In 1987, it was time to make a decision. Continue with the local markets, or try to cater to the culinary world? Intense discussion culminated in a family vote. Lee himself voted to stay with the farmers’ markets, and so did the rest of the family. But Bob Jones had seen the future.
“We got to my dad, and he took a clenched fist and slammed it down on the table. Glasses spilled. He said ‘Absolutely not! What [the chefs] are looking for is the direction this country needs to go. We’re abandoning the farmers’ markets.’ He looked at me and said ‘you’re going to get out there and find every chef you can and find out what they want us to grow, and your brother and I are going to figure out the right way to grow it. It’s the end of the conversation! My vote counts for five! Now you’ve got work to do, so go get after it.’” And The Chef’s Garden was born.
Success meant discovering a whole new method of agriculture, which in some ways meant returning to the past. “We’re only trying to get as good as the growers were 100 years ago…to relearn what they knew intuitively,” Jones says, ”though we have technology that wasn’t available [then].” Through a mix of modern science and old-fashioned know-how, the Jones’ were able to hit on a system that works. They were guided by the conviction that modern industrial agriculture, with its emphasis on high yield and low cost, is deeply flawed. “It wasn’t about the quality and integrity of the product; it was about how cheaply we could produce the product,” Jones says.
A whole new culinary adventure
It also meant learning a whole new culinary vocabulary as The Chef’s Garden’s farmers learned the products that high-end chefs wanted. They discovered an endless array of exotic lettuces, herbs, edible flowers, root vegetables and more. And they grew them with practices designed to be sustainable. Organic farming has grown enormously in recent years, but The Chef’s Garden goes beyond merely avoiding chemical fertilizers. Their entire growing process is based on mimicking the rhythm of the natural world. “It’s not rocket science,” Jones says. “It’s about working in harmony with the way God intended it.” Soil is not something to be exploited; it’s a resource to be treasured. “You harvest energy from the sun, send it down into the soil and make it available for future crops,” Jones says.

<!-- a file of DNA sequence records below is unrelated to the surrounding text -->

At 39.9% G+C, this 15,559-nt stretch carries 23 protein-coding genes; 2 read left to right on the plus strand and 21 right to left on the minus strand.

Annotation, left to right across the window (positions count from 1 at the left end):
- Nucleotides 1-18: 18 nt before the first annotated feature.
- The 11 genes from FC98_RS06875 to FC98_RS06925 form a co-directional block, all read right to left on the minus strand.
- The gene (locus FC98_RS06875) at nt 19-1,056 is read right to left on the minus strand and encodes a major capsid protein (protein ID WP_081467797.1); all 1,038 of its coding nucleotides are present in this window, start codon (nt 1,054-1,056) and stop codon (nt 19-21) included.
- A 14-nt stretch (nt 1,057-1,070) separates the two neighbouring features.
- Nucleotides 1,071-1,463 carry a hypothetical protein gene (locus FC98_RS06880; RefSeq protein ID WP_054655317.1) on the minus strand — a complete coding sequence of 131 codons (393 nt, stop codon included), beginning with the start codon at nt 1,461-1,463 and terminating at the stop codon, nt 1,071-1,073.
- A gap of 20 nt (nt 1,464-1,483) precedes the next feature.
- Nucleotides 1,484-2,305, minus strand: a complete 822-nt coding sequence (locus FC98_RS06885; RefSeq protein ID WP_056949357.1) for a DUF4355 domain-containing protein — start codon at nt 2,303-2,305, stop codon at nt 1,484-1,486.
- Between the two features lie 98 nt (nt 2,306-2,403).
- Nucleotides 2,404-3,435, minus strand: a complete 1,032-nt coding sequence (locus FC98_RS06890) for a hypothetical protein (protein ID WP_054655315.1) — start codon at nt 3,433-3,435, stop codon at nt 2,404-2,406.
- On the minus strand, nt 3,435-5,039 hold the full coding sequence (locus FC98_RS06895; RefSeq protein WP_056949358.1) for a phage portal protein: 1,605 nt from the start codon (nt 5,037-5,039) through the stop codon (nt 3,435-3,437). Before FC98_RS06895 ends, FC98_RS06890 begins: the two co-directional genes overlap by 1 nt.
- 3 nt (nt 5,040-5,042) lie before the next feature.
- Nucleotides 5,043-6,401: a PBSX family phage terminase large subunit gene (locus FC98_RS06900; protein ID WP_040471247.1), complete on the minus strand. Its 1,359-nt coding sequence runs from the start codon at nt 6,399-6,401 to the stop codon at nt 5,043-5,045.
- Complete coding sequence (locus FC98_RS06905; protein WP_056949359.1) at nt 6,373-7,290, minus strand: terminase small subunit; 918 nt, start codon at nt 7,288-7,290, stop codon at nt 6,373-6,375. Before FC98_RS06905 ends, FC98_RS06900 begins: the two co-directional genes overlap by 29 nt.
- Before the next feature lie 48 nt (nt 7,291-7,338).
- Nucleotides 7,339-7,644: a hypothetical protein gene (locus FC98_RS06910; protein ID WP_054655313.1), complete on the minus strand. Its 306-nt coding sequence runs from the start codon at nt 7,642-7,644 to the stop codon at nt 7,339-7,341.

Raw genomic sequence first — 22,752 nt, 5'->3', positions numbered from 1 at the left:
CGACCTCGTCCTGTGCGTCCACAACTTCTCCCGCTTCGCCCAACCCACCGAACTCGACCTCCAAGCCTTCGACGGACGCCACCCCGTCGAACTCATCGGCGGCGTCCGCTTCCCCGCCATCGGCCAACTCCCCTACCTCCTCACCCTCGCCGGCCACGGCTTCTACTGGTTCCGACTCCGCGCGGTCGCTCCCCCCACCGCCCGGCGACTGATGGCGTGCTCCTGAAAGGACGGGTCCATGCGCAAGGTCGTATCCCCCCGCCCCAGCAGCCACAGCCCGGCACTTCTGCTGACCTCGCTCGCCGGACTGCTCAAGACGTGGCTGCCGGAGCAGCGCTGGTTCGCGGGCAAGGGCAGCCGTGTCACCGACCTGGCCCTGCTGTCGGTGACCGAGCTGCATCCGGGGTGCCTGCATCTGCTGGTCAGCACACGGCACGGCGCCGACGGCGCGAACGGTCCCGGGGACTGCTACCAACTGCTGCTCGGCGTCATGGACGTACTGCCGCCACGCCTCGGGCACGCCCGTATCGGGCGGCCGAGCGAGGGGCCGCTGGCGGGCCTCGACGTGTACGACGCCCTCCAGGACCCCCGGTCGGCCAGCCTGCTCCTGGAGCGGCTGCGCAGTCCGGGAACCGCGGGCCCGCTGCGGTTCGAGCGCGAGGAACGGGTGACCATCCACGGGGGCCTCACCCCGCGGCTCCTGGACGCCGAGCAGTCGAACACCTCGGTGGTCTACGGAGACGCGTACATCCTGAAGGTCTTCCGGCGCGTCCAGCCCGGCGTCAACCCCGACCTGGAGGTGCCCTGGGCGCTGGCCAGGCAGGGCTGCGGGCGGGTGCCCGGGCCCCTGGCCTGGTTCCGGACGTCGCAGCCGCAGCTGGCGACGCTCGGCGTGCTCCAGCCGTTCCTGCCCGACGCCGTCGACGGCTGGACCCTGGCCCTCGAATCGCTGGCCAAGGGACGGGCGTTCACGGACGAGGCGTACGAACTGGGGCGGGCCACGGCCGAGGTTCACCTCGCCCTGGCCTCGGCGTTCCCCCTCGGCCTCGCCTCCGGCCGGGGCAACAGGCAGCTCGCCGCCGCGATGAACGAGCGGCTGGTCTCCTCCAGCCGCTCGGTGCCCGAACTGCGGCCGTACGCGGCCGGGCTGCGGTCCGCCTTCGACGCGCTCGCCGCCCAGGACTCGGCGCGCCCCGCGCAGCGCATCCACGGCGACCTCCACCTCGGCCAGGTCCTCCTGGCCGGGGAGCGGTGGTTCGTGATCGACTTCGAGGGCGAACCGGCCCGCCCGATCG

Misfortune a generation ago has led to enormous success in the present. Today, The Chef’s Garden ships food every day to fine restaurants and hotels around the world, from Disney World to Singapore. The offices (including the same farmhouse that Lee Jones lived in for twenty years) are a pleasant hive of activity, and the vast greenhouses are filled with dedicated workers and the fresh smell of earth and green. The Chef’s Garden also runs the Culinary Vegetable Institute, which is both a first-class banquet and meeting facility and a retreat for chefs from around the world, where they can try out their skills with the Chef’s Garden’s produce using its world-class kitchen. And Lee Jones believes they can be a positive force for change.
“There’s a direct correlation between the way that we farm as a society and the health of our nation or the lack thereof,” he says. And ultimately Jones and his family and all of their workers are doing what they love. “We’re pretty passionate about growing vegetables,” he says.